In Paris, I encountered a family (father, two adult daughters and a teenage grandson) from Boston a few times. Unfortunately they embodied the classic “ugly American” tourist stereotype–I admit that I used my journal to record snippets of their conversations while trapped in a tour bus on the way to Vaux Les Vicomte estate since I couldn’t say what I was thinking or apologize to those around me for the embarrassing Americans. The father was a retired firefighter and a widower with a girlfriend that he travels the world with (his daughters did not like that at all!), the daughters were needy and whiny with pitched accents that grated on one’s nerves, and the teenage boy was quiet, depressed-looking, and sullen. I cringed at lunch when the older adult daughter sent her chicken back three times because it was not white meat. She desperately asked what the French word for “white” was (“blanc”–I finally told her though I don’t know if it describes the “white” in “white meat”) and all I could think was that this was the best roasted chicken with a cream sauce I had ever eaten in my life. I prefer to eat white meat and it was dark meat but I just shut up and ate it. I busied myself in conversation with the very sweet family from Mexico also on the tour. The husband was in Paris on business but brought his wife and daughter along. Lunch came with our tour and well we all had to sit together. I enjoyed speaking with the family from Mexico quite a bit. I never had a chance to speak with them on the drive as the Bostonians were difficult to please with the seating arrangements when we picked them up. We all had to shuffle seats for their comfort. I had to move from the center of the van to the front with our tour guide/driver. It worked out–it was like Nick was my private tour guide since we talked quite a bit between his tour guide spiels during the drive. Well this Boston family–I saw them a few times while I was sightseeing later in the week and I admit that I ducked away to avoid any kind of interaction. I need to disclose that my sister lives near Boston and I go there a few times a year to see her since she moved there for college and I LOVE Boston so I was disappointed that this very annoying family hails from Boston. My journal helped me remember the little details.
Over the years my journalling has evolved a bit. I used to jot down notes during the day or rely on my memory then write it all down at night. I didn’t really like that as I forgot details or they came to me in a haphazard manner and the storytelling became jumbled. Later, I decided that I liked to jot down the locations of my pictures every day by number–especially after the digital photography conversion. I can usually identify 90-95% of my pictures without trouble. I sometimes have to consult my various guidebooks to confirm the correct location–especially the old buildings. The town halls in many old European cities look like cathedrals or maybe the cathedrals look like the municipal buildings (it’s a “which came first? chicken or the egg?” dilemma). It also forces me to start thinking about my scrapbook that I will put together after returning home. I now buy relatively small journals and carry them with me in my day bag with a stack of post-its stuffed inside. I usually plan my wish list for the next day the night before and write it on post-its tucked into my journal–then I add notes of history or anecdotes to the post-its that I want to embellish later. Now throughout my day whether I need a breather in a park or at lunch, I start chronicling the events of the day. I finish up the entry with a list of my pictures and my hopes for the next day’s itinerary. If I travel between cities, I sometimes write “Favorite” lists: favorite picture, museum, site, story, attraction, food or drink, souvenir, or whatever hits my fancy at that moment.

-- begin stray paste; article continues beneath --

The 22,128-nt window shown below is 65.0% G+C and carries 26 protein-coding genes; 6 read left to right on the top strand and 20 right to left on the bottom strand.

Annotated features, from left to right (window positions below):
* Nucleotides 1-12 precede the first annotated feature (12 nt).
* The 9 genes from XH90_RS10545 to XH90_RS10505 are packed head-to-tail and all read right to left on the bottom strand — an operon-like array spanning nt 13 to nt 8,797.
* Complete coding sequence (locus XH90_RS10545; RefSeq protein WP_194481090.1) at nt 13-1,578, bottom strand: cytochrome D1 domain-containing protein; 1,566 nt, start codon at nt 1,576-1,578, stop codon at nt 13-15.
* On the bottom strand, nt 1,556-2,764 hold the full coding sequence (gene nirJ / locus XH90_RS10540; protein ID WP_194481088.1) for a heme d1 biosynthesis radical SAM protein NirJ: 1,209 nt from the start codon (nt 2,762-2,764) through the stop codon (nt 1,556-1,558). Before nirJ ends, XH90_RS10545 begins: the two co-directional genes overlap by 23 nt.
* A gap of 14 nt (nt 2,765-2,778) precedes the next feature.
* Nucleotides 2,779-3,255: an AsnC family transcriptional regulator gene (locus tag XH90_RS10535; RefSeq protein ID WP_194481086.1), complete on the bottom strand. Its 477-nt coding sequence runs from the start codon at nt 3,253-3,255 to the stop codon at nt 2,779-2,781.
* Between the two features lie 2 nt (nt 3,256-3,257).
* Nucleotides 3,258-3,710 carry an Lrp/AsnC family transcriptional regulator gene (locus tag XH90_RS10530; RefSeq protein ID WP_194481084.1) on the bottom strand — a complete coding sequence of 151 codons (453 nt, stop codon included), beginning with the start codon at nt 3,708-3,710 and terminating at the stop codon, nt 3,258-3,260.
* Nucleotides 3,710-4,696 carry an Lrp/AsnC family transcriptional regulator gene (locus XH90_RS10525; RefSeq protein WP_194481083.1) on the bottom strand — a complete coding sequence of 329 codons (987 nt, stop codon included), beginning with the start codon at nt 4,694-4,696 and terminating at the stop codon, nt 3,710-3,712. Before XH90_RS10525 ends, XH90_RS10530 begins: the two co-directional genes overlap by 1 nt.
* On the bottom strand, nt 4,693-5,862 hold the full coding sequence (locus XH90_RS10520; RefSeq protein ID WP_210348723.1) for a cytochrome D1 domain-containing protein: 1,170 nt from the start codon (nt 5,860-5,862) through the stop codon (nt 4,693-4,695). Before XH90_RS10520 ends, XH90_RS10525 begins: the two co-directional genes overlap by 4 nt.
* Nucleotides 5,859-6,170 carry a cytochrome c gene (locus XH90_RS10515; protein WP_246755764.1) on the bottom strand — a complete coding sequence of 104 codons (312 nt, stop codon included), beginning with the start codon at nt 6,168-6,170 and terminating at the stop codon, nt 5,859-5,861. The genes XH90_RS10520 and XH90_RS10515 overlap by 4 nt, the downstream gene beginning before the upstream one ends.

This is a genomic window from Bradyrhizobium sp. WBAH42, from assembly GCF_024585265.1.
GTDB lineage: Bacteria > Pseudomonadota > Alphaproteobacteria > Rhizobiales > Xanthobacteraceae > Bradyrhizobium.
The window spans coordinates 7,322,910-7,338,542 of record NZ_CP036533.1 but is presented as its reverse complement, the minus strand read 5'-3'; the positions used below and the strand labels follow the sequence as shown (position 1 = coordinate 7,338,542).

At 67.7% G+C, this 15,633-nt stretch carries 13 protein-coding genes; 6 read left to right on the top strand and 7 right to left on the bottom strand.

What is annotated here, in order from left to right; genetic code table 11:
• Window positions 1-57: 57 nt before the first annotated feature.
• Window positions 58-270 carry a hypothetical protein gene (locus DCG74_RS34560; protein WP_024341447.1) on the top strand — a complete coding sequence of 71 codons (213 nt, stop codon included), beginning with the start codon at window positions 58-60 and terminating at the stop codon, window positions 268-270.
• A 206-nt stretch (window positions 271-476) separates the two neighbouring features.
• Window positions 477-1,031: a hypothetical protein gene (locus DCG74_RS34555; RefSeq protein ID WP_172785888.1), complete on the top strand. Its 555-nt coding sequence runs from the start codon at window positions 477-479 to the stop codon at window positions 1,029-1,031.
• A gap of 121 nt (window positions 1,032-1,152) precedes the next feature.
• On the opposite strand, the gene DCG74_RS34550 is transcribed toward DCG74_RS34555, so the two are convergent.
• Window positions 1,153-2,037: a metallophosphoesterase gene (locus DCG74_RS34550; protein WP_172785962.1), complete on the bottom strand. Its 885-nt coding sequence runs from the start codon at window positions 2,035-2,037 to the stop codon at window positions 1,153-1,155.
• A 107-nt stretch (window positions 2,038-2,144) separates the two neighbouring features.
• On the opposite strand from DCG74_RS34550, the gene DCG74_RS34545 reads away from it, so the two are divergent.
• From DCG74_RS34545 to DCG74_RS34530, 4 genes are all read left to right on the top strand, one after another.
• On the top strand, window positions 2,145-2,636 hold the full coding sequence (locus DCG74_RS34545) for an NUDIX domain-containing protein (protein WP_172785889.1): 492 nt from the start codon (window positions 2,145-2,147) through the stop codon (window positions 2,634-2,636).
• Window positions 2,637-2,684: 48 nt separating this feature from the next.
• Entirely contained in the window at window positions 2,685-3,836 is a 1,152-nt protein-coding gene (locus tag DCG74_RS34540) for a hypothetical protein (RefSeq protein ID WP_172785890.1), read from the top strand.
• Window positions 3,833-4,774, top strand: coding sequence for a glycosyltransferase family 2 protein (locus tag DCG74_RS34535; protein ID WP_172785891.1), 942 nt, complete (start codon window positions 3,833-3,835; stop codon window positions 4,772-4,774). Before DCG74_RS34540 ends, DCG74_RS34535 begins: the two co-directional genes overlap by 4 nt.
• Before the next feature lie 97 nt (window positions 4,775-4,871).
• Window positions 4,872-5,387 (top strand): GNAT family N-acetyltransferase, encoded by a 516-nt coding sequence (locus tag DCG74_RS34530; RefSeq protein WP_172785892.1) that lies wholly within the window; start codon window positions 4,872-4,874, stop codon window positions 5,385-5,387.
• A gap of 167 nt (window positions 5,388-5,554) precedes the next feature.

I now have others in my family writing while travelling. In 2004, I went to Ireland with my mother, youngest sister M, and Mom’s BFF, they saw me write notes while on the tour bus going from place to place. By the end of the tour–we were all stealing the hotel stationery and pencils to jot notes down. My Mom and I went to London not long ago and I encouraged her to buy a little journal to bring along with her. I think she enjoyed the nightly journalling routine.
When I get home and sit down to edit my photos and design my scrapbook–I love going through the journal–I can’t believe how much I forget between the plane ride and home. I often just read through the entries and either grimace or grin depending on the story. The journals serve a way for me to cherish and hold onto the experiences from going someplace new or someplace rediscovered.